Liverpool’s 2022/23 league campaign breaks down pretty neatly into three blocks.
Section one was the opening 14 games which led into the World Cup, from which the Reds took 22 points. That was followed by another 14-game block which might be titled ‘what the hell was that?’.
Liverpool only took one point fewer from this portion of the season, but it contained the majority of the real low points of 2022/23; namely horrendous performances at Brentford, Brighton and Wolverhampton Wanderers. There was also the rollercoaster of following a 7-0 drubbing of Manchester United with defeats to Bournemouth and Manchester City, both of which were crushing disappointments albeit in very different ways.
And then there was the final 10 games, from which Liverpool extracted a very encouraging 24 points with seven wins and three draws. Only City had a better record in this period yet it wasn’t enough to secure Champions League qualification for the Reds. The damage had long since been done.
Looking back, it’s striking how little two key players contributed in their primary roles in the first two segments of the campaign. As 2022 rolled into 2023, Trent Alexander-Arnold didn’t have a single assist in any competition. Even at the end of section two he only had three with just two in the league; had he produced them at his career average rate he’d have had seven in the league alone.
But he had at least offered a little something of his regular output; Diogo Jota went a year without scoring. His assist contributions should not be underestimated – only Mohamed Salah set up more Liverpool goals during his drought – but he is expected to score goals and he wasn’t doing it.
Until something changed for both men.
For Jota, it may have been as simple as playing regularly after an injury-hit campaign. He started nine of the final 13 games in all competitions and was included in the first change from the bench for three of the other four.
Yet even with a little regression to the mean against his underlying numbers, few people would have anticipated how well Jota would do across the closing 10 Premier League match weeks. The Portuguese forward’s tally of seven non-penalty goals was only matched by Harry Kane in this period. Both scored when their sides clashed too, though there’s no question who will have enjoyed their goal more that day.
As for Alexander-Arnold, his upturn in form looked to be down to the tactical change deployed by Jürgen Klopp. By taking up a midfield position when Liverpool were in possession, the Reds’ right-back was able to get more opportunities to utilise his sublime passing skills.
Again, the numbers tell the tale. Trent led the league for assists over the final 10 matches, with seven. It equalled the total posted by Jack Grealish and Kieran Trippier (among others) for the entire campaign and only 15 other players topped seven in 2022/23.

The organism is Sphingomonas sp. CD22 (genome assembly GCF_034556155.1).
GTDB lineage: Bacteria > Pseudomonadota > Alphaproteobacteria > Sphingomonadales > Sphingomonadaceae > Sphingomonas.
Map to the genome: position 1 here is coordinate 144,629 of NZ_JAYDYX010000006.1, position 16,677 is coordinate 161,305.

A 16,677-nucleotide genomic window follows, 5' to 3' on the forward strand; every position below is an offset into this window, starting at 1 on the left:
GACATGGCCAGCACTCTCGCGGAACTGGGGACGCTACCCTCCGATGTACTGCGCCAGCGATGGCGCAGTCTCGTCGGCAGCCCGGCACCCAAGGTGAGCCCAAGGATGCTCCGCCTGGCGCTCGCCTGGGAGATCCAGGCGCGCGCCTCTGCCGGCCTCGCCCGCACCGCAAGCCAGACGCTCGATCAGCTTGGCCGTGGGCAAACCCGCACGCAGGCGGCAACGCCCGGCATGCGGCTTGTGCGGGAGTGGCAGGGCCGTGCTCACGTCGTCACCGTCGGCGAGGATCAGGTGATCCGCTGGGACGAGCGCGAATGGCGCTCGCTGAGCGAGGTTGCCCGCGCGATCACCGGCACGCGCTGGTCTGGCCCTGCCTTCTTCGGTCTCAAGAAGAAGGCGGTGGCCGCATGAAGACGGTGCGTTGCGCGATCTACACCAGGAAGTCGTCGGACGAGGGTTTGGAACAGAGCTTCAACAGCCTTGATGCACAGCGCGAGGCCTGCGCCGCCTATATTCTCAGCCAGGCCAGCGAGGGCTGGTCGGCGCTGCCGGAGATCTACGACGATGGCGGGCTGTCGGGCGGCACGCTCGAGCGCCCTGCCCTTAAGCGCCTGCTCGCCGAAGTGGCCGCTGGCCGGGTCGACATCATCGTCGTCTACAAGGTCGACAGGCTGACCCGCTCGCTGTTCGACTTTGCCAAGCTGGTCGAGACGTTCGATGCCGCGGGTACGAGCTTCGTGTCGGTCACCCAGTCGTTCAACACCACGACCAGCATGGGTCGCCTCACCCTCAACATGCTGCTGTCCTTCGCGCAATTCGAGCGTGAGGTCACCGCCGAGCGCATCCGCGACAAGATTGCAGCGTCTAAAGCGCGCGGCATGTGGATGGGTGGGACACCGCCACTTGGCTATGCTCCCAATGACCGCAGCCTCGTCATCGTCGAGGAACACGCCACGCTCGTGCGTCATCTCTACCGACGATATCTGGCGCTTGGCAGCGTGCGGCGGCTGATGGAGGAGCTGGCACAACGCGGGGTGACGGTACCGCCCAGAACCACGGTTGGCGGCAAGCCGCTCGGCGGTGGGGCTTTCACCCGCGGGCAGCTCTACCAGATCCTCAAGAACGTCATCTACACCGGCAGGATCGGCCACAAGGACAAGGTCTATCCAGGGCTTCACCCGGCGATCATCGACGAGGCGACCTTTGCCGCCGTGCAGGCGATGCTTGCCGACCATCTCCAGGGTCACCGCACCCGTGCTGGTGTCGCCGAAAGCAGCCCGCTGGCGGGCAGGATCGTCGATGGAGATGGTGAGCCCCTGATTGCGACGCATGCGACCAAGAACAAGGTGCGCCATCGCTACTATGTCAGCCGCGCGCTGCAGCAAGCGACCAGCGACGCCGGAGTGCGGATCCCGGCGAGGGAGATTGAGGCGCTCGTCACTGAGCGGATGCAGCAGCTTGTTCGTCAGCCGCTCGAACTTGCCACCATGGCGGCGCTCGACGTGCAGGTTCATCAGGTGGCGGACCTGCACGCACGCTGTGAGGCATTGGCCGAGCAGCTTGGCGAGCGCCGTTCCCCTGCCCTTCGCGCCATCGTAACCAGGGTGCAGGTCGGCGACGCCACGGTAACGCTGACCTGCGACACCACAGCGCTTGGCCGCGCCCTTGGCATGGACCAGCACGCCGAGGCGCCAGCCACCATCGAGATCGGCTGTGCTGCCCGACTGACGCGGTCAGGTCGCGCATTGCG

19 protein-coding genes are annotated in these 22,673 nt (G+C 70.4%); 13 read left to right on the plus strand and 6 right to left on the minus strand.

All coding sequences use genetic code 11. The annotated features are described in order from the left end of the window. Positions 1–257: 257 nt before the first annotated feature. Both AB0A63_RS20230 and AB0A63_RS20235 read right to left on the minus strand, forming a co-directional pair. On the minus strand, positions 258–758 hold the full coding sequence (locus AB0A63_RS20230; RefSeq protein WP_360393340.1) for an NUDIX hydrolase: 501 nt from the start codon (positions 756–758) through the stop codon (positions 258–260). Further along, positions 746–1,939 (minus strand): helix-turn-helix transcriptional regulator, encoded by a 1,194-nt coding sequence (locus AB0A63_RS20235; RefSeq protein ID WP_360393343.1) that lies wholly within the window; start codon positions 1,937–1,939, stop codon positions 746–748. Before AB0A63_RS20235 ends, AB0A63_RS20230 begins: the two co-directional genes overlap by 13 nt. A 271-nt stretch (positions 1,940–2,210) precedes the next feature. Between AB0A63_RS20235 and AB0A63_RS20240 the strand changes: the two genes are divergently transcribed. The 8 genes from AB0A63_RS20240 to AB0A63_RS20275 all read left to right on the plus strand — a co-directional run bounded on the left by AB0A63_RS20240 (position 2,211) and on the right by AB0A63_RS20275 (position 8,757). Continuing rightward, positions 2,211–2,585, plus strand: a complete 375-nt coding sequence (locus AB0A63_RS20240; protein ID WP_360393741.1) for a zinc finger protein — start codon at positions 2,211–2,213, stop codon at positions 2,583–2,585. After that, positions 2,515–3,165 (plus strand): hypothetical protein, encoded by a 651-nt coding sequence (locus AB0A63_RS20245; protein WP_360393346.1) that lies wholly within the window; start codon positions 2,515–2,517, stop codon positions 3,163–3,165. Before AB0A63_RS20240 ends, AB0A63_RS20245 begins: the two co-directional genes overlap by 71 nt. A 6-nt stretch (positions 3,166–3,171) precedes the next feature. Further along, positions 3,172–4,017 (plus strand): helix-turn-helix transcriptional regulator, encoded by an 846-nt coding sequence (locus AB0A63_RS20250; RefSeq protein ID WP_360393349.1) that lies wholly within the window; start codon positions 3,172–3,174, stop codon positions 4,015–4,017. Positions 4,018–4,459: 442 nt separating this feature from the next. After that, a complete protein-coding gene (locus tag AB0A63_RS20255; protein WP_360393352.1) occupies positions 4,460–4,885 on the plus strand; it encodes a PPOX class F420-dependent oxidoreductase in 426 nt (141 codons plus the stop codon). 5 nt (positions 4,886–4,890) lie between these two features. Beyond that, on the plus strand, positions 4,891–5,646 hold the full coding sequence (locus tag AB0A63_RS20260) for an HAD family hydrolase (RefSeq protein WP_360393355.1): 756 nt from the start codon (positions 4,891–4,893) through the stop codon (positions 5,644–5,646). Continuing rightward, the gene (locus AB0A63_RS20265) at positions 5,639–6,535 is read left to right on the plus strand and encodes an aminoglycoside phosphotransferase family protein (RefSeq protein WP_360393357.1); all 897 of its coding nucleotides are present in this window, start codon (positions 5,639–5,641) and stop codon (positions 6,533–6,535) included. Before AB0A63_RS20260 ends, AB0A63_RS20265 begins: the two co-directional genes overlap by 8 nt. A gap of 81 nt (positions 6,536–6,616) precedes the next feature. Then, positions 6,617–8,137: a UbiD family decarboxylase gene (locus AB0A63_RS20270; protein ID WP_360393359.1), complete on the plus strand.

Alexander-Arnold’s success was a little more justified than Jota’s. Where the latter had six players above him in the non-penalty xG chart for games 29 to 38, the former was behind only Bruno Fernandes.
Now consider the relationship of the two Liverpool men and things get really interesting. Despite their respective bursts of goals and assists, Jota and Alexander-Arnold barely linked up on the pitch at all.
In the 522 minutes of pitch time they shared across the final 10 games, the number 66 only passed to the former Wolves man 12 times. Just two of them were received in the box and only one of them led to Jota taking a shot. Granted, it was a clear-cut chance – against Nottingham Forest – but it was from a set piece, so Alexander-Arnold’s new role made no difference to its creation.
Perhaps them both thriving without needing each other is good for the Reds. You don’t want to be reliant upon two players; if they can combine well with other colleagues then it opens up more attacking possibilities.
But it’s worth remembering that Trent and Diogo have been very firm football friends in the past. With nine goals produced as a pair, only Sadio Mané (12) has benefited more times from Alexander-Arnold’s creativity than Jota has.
Their combination has delivered in massive games too, with strikes against Arsenal (three), both Manchester clubs, Atalanta and Atletico Madrid among their collection. Their six goals in league and Europe – where detailed data is available – were all hit from no more than nine yards out and from 6.5 on average. Jota is the predator supreme, and Alexander-Arnold has shown time and again that he can find him in the danger zone.
They have a very solid connection which wasn’t particularly exploited in their recent individual bursts of hot form. If Klopp can harness them together effectively next season, the damage they could wreak upon the opposition could be untold.